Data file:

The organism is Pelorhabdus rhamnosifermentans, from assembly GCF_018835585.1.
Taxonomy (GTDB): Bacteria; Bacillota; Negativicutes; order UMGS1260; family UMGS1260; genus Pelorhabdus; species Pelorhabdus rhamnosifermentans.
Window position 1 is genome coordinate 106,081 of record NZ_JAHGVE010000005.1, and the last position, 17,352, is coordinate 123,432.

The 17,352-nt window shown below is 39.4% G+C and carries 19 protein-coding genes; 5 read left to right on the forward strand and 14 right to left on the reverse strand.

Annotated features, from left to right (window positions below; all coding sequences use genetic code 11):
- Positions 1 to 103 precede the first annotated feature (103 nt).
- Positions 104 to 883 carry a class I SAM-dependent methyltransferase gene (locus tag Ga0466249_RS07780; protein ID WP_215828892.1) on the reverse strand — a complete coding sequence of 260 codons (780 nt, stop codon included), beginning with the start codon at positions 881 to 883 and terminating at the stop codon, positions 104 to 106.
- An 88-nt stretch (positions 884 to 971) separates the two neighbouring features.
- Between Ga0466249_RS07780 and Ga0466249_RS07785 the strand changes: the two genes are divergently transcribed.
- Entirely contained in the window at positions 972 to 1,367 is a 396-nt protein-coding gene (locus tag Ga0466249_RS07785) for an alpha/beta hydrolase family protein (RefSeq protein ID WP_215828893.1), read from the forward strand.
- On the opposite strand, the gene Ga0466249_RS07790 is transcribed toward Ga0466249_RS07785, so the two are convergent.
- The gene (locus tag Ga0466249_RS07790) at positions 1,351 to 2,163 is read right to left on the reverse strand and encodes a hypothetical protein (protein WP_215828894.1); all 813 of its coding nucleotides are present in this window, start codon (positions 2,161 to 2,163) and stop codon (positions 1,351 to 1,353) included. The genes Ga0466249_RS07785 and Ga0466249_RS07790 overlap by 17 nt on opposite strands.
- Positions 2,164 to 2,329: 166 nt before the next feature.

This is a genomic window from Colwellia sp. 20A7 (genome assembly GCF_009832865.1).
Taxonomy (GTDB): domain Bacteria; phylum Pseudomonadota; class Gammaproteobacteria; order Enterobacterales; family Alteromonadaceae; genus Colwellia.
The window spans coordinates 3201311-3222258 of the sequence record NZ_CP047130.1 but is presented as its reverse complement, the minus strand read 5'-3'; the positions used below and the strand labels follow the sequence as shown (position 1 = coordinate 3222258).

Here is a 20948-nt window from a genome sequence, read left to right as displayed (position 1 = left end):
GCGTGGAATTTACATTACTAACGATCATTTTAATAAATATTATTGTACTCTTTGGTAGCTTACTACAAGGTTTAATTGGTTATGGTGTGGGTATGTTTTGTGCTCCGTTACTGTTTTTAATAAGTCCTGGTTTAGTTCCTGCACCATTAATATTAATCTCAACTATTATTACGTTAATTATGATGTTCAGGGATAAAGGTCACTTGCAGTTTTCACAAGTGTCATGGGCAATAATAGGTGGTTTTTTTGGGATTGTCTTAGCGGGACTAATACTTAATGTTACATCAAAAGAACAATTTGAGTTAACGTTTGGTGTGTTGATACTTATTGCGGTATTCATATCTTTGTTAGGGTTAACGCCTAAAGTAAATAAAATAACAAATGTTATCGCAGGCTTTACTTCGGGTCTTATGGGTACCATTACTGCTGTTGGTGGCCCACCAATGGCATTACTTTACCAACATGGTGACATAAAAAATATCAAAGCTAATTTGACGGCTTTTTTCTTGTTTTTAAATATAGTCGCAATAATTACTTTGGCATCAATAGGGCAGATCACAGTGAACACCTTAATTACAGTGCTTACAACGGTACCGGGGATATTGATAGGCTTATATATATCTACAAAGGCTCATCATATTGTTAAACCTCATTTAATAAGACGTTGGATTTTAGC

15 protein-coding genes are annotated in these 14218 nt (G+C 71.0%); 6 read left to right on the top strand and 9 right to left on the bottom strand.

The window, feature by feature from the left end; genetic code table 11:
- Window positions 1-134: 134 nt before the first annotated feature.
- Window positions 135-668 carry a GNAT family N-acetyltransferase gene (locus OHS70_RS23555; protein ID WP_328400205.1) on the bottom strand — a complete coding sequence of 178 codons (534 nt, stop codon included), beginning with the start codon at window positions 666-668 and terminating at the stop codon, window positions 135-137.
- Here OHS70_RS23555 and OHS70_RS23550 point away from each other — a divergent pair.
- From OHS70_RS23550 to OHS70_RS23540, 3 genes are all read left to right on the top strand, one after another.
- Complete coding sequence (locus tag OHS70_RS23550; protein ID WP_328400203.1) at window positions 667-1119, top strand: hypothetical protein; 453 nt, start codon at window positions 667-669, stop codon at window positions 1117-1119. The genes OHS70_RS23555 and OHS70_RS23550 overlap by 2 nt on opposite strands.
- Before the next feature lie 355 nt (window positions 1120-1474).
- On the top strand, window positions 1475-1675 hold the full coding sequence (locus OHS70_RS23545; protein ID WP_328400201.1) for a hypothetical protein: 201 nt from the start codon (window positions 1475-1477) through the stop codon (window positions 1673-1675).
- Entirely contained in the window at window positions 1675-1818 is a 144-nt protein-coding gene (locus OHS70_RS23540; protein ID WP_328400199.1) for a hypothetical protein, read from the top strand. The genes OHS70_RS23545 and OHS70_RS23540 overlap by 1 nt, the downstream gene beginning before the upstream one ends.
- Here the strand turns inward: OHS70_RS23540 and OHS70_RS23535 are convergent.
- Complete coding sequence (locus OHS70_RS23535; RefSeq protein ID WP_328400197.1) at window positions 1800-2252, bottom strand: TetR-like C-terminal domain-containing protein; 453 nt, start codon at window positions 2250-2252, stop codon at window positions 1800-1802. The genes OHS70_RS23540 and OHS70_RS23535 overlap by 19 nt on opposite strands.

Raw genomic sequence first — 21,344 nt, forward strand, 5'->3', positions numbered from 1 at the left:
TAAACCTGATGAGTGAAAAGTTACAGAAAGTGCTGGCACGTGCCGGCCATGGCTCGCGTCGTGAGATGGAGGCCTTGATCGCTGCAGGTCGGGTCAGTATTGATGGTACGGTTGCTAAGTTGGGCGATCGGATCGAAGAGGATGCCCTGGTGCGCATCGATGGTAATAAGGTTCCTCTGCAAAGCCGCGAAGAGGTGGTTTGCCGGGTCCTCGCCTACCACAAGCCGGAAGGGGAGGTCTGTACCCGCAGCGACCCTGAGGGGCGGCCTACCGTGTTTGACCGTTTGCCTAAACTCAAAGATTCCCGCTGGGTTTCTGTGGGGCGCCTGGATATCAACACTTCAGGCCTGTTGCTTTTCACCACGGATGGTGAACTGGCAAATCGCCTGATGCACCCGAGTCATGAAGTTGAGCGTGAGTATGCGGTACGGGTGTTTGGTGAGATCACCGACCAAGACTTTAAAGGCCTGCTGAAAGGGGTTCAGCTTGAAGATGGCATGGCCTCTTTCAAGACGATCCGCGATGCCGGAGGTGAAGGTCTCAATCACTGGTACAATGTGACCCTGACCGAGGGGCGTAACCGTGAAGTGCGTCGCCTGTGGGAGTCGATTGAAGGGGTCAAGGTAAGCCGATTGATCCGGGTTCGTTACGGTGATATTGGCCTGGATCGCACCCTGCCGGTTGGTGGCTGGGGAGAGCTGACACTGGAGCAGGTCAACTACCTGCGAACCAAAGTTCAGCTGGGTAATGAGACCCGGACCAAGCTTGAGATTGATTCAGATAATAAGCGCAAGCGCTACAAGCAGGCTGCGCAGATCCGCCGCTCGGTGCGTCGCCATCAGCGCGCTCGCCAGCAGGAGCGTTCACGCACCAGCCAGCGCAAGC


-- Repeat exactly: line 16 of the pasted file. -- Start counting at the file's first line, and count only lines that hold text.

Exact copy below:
The window spans coordinates 3201311-3222258 of the sequence record NZ_CP047130.1 but is presented as its reverse complement, the minus strand read 5'-3'; the positions used below and the strand labels follow the sequence as shown (position 1 = coordinate 3222258).